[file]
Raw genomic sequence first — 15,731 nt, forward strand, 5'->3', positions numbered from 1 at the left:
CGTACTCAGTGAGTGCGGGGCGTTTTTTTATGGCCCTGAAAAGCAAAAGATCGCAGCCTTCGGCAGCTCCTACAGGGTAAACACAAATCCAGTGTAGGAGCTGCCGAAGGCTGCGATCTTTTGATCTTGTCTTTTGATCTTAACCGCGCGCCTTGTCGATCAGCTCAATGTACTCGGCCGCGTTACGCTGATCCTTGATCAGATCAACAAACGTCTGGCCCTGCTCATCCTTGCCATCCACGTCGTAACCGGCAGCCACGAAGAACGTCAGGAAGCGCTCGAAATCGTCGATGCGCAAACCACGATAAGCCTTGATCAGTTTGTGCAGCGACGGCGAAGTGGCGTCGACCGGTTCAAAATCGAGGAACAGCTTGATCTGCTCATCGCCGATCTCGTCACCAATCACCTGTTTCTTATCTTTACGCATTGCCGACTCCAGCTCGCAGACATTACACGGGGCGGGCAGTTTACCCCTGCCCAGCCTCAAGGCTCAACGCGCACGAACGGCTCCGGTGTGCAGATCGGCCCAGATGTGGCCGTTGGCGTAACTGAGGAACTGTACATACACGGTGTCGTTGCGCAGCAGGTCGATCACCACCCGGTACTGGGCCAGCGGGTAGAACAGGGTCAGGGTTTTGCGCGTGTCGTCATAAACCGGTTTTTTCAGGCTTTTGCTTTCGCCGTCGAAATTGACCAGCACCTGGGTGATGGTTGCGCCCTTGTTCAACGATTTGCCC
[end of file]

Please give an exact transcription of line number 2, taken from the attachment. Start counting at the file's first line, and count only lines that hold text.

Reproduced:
CGTACTCAGTGAGTGCGGGGCGTTTTTTTATGGCCCTGAAAAGCAAAAGATCGCAGCCTTCGGCAGCTCCTACAGGGTAAACACAAATCCAGTGTAGGAGCTGCCGAAGGCTGCGATCTTTTGATCTTGTCTTTTGATCTTAACCGCGCGCCTTGTCGATCAGCTCAATGTACTCGGCCGCGTTACGCTGATCCTTGATCAGATCAACAAACGTCTGGCCCTGCTCATCCTTGCCATCCACGTCGTAACCGGCAGCCACGAAGAACGTCAGGAAGCGCTCGAAATCGTCGATGCGCAAACCACGATAAGCCTTGATCAGTTTGTGCAGCGACGGCGAAGTGGCGTCGACCGGTTCAAAATCGAGGAACAGCTTGATCTGCTCATCGCCGATCTCGTCACCAATCACCTGTTTCTTATCTTTACGCATTGCCGACTCCAGCTCGCAGACATTACACGGGGCGGGCAGTTTACCCCTGCCCAGCCTCAAGGCTCAACGCGCACGAACGGCTCCGGTGTGCAGATCGGCCCAGATGTGGCCGTTGGCGTAACTGAGGAACTGTACATACACGGTGTCGTTGCGCAGCAGGTCGATCACCACCCGGTACTGGGCCAGCGGGTAGAACAGGGTCAGGGTTTTGCGCGTGTCGTCATAAACCGGTTTTTTCAGGCTTTTGCTTTCGCCGTCGAAATTGACCAGCACCTGGGTGATGGTTGCGCCCTTGTTCAACGATTTGCCC